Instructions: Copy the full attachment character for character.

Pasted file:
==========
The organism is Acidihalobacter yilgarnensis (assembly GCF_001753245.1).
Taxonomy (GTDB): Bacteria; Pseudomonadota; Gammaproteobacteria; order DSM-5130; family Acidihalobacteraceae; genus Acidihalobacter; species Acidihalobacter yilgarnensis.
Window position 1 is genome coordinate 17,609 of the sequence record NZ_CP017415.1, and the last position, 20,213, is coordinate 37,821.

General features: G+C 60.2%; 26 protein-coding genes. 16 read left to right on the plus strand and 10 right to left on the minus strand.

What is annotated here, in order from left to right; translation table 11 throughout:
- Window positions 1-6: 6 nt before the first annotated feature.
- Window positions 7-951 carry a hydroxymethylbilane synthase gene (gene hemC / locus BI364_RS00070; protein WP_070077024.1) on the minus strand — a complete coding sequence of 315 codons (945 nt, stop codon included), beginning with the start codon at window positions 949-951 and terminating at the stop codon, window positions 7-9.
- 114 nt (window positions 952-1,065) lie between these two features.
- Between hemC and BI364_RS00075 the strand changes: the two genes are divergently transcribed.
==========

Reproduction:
The organism is Acidihalobacter yilgarnensis (assembly GCF_001753245.1).
Taxonomy (GTDB): Bacteria; Pseudomonadota; Gammaproteobacteria; order DSM-5130; family Acidihalobacteraceae; genus Acidihalobacter; species Acidihalobacter yilgarnensis.
Window position 1 is genome coordinate 17,609 of the sequence record NZ_CP017415.1, and the last position, 20,213, is coordinate 37,821.

General features: G+C 60.2%; 26 protein-coding genes. 16 read left to right on the plus strand and 10 right to left on the minus strand.

What is annotated here, in order from left to right; translation table 11 throughout:
- Window positions 1-6: 6 nt before the first annotated feature.
- Window positions 7-951 carry a hydroxymethylbilane synthase gene (gene hemC / locus BI364_RS00070; protein WP_070077024.1) on the minus strand — a complete coding sequence of 315 codons (945 nt, stop codon included), beginning with the start codon at window positions 949-951 and terminating at the stop codon, window positions 7-9.
- 114 nt (window positions 952-1,065) lie between these two features.
- Between hemC and BI364_RS00075 the strand changes: the two genes are divergently transcribed.